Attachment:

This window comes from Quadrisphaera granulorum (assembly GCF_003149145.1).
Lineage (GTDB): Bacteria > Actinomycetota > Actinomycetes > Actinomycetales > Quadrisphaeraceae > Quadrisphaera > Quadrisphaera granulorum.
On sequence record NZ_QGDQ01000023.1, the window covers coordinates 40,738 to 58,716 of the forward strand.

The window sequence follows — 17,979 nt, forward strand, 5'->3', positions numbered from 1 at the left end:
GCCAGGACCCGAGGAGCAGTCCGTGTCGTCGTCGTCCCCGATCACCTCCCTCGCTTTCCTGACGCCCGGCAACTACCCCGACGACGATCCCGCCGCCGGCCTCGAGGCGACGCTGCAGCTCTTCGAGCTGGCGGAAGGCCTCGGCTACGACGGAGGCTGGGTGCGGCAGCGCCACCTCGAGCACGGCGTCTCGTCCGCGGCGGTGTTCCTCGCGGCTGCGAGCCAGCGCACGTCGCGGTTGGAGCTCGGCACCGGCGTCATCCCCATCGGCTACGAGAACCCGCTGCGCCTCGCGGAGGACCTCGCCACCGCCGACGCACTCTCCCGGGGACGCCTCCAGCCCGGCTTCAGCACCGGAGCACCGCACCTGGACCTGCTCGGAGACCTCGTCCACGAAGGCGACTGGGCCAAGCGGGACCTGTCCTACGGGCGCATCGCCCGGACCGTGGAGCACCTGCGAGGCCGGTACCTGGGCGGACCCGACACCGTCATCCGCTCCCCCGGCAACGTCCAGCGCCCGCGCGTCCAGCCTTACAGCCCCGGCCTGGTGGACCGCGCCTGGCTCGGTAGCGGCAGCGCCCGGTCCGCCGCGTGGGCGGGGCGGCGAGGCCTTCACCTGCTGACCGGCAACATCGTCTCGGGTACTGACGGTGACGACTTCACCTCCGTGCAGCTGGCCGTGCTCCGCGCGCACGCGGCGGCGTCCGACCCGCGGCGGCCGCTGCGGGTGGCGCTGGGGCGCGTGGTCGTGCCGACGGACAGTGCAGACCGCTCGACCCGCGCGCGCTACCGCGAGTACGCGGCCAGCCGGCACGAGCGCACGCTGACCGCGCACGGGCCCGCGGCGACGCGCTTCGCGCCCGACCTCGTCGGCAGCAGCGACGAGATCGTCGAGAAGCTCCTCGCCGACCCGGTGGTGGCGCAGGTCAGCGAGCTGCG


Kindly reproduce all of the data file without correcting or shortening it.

This window comes from Quadrisphaera granulorum (assembly GCF_003149145.1).
Lineage (GTDB): Bacteria > Actinomycetota > Actinomycetes > Actinomycetales > Quadrisphaeraceae > Quadrisphaera > Quadrisphaera granulorum.
On sequence record NZ_QGDQ01000023.1, the window covers coordinates 40,738 to 58,716 of the forward strand.

The window sequence follows — 17,979 nt, forward strand, 5'->3', positions numbered from 1 at the left end:
GCCAGGACCCGAGGAGCAGTCCGTGTCGTCGTCGTCCCCGATCACCTCCCTCGCTTTCCTGACGCCCGGCAACTACCCCGACGACGATCCCGCCGCCGGCCTCGAGGCGACGCTGCAGCTCTTCGAGCTGGCGGAAGGCCTCGGCTACGACGGAGGCTGGGTGCGGCAGCGCCACCTCGAGCACGGCGTCTCGTCCGCGGCGGTGTTCCTCGCGGCTGCGAGCCAGCGCACGTCGCGGTTGGAGCTCGGCACCGGCGTCATCCCCATCGGCTACGAGAACCCGCTGCGCCTCGCGGAGGACCTCGCCACCGCCGACGCACTCTCCCGGGGACGCCTCCAGCCCGGCTTCAGCACCGGAGCACCGCACCTGGACCTGCTCGGAGACCTCGTCCACGAAGGCGACTGGGCCAAGCGGGACCTGTCCTACGGGCGCATCGCCCGGACCGTGGAGCACCTGCGAGGCCGGTACCTGGGCGGACCCGACACCGTCATCCGCTCCCCCGGCAACGTCCAGCGCCCGCGCGTCCAGCCTTACAGCCCCGGCCTGGTGGACCGCGCCTGGCTCGGTAGCGGCAGCGCCCGGTCCGCCGCGTGGGCGGGGCGGCGAGGCCTTCACCTGCTGACCGGCAACATCGTCTCGGGTACTGACGGTGACGACTTCACCTCCGTGCAGCTGGCCGTGCTCCGCGCGCACGCGGCGGCGTCCGACCCGCGGCGGCCGCTGCGGGTGGCGCTGGGGCGCGTGGTCGTGCCGACGGACAGTGCAGACCGCTCGACCCGCGCGCGCTACCGCGAGTACGCGGCCAGCCGGCACGAGCGCACGCTGACCGCGCACGGGCCCGCGGCGACGCGCTTCGCGCCCGACCTCGTCGGCAGCAGCGACGAGATCGTCGAGAAGCTCCTCGCCGACCCGGTGGTGGCGCAGGTCAGCGAGCTGCG